Manufacturer halts shipment of flu drug to U.S.

October 27, 2005|By NEW YORK TIMES NEWS SERVICE

Roche has temporarily halted shipments of the anti-influenza drug Tamiflu in the United States, saying it wants to prevent hoarding and ensure adequate supplies to treat conventional flu cases this winter.

Roche said companies had been creating their own stockpiles for use by their employees in the event of a pandemic caused by avian flu. That activity threatened to deplete supplies needed for the regular flu.

"At the present time, we do not have an avian influenza pandemic in the United States," George Abercrombie, president of the company's U.S. subsidiary, said in a statement yesterday. "However, we need to make sure that people exposed to this year's seasonal flu virus will have access to Tamiflu."

Roche, based in Switzerland, said it would resume shipments of the drug when more flu cases occurred this winter.

The halt in shipments affects those to wholesalers and pharmacies but not those to the federal government for its stockpile.

Many nations are stockpiling Tamiflu as a first line of defense against a flu pandemic, and Roche has been unable to keep up with demand. Under pressure, the company said last week that it would consider letting other companies make the drug.

The drug, also known as oseltamivir, can reduce the duration of conventional flu or prevent it. Scientists say it should also work, perhaps not as well, against the avian flu that has killed more than 60 people in Asia.

But with the federal stockpile now able to cover only a few million people, individuals have been trying to get the drug on their own, as have "companies and other large entities," according to Roche, which would not identify any of them.

A spokesman said Roche was planning to supply twice as much Tamiflu for the seasonal flu this year as was used last year and did not anticipate a shortage.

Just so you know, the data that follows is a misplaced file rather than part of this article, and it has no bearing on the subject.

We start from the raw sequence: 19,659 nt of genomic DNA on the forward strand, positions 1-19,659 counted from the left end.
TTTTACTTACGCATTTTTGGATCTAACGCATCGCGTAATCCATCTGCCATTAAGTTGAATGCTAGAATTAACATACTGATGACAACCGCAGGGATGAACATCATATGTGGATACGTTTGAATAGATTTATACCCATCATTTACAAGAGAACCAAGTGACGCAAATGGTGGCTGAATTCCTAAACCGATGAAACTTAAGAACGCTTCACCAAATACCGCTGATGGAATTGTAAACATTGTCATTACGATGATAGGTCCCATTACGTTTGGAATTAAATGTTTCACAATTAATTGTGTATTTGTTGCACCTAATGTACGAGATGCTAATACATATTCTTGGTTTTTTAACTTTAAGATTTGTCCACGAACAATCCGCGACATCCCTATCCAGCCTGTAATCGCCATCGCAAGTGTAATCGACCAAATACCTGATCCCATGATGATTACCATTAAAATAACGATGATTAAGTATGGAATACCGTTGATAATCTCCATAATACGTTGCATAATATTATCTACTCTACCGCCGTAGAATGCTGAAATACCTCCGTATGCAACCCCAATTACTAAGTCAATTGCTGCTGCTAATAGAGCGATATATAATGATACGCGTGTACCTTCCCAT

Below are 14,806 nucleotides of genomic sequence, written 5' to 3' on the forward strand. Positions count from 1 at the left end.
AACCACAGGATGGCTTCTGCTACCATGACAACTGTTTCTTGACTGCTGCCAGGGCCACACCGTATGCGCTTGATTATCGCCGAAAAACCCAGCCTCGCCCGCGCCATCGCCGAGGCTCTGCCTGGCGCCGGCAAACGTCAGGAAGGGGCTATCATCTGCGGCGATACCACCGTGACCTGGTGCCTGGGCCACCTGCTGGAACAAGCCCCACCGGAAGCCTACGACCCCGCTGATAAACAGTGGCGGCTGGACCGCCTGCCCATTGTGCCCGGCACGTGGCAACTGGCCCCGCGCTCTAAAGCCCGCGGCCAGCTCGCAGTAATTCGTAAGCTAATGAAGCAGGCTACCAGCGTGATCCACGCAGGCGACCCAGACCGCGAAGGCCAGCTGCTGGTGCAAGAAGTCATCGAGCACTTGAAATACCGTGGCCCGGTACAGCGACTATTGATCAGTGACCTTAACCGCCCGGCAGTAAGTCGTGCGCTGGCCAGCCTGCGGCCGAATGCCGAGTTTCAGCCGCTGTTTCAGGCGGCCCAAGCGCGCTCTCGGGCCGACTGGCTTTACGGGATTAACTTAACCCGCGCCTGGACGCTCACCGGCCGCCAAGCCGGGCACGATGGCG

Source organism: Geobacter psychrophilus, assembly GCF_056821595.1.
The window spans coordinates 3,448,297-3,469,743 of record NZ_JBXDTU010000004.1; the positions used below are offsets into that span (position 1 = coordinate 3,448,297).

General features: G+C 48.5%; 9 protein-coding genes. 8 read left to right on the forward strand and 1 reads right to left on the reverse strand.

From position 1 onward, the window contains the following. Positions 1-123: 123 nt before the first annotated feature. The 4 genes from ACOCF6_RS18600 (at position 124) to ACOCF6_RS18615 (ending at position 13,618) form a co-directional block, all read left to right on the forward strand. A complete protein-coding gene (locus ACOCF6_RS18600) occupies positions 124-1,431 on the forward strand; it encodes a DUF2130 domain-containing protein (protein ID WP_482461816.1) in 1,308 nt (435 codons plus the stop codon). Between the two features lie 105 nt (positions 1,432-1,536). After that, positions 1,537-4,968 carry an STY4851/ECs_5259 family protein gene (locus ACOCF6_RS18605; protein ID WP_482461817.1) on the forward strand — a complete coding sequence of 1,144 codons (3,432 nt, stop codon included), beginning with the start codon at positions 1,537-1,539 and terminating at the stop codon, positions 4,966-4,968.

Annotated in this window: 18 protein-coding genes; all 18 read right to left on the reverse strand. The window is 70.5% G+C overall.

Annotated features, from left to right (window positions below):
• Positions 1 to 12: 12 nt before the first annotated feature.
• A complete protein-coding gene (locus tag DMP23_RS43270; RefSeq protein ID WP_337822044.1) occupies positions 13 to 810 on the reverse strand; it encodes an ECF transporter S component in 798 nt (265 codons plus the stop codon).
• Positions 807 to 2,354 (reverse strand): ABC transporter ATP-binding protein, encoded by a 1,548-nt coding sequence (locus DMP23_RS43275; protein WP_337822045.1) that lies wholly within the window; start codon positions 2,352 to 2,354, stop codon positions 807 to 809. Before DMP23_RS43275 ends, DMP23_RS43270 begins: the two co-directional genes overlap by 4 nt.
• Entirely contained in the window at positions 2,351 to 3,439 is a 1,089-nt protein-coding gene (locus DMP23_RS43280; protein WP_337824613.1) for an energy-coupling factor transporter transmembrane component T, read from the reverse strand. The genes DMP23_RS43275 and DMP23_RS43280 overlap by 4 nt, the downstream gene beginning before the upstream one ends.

Wholesalers and pharmacies now have a sufficient supply for legitimate needs, he said. But in a letter to its wholesalers yesterday, Roche suggested that they might want to limit how much they provided to pharmacies to preserve their inventories until the beginning of flu season.

The number of prescriptions for Tamiflu in recent weeks has been as much as 10 times as great as in the same week last year, according to Verispan, a company in Yardley, Pa., that tracks prescriptions. Last week, there were 67,443 prescriptions for Tamiflu, Verispan estimated, nearly quadruple the 17,172 for the same week a year ago.

Drugstore.com, an online pharmacy, has sold more Tamiflu in the past month than it did in the last half of 2004, said Greg French, a spokesman, adding that the numbers were "off the charts."

Since there has been no real outbreak of flu yet, it is believed that most of those prescriptions are for people who want to save the drug for use in the event of a pandemic.

Similar stockpiling is occurring abroad. Roche suspended shipments in Canada this week and is limiting supplies in Switzerland and Germany. Sweden's government is limiting how much doctors can obtain.

Some infectious-disease experts say that personal or corporate stockpiling could contribute to the drug's being wasted or used improperly, which could cause shortages in the future or allow the virus to become resistant to the medicine.

"They hear `bird flu' on the radio and they'll take their Tamiflu that day," said Roger Baxter, an infectious-disease specialist at Kaiser Permanente, which, he said, had stopped giving the drug to people who were not sick to save it for people who were.

Still, even infectious-disease specialists are stockpiling.

At a meeting of the Infectious Diseases Society of America this month in San Francisco, one speaker asked the audience how many had a supply of anti-influenza drugs at home. A fair number of hands, though clearly a minority, were raised.

He then asked how many were thinking of it. Most of the remaining hands went up.

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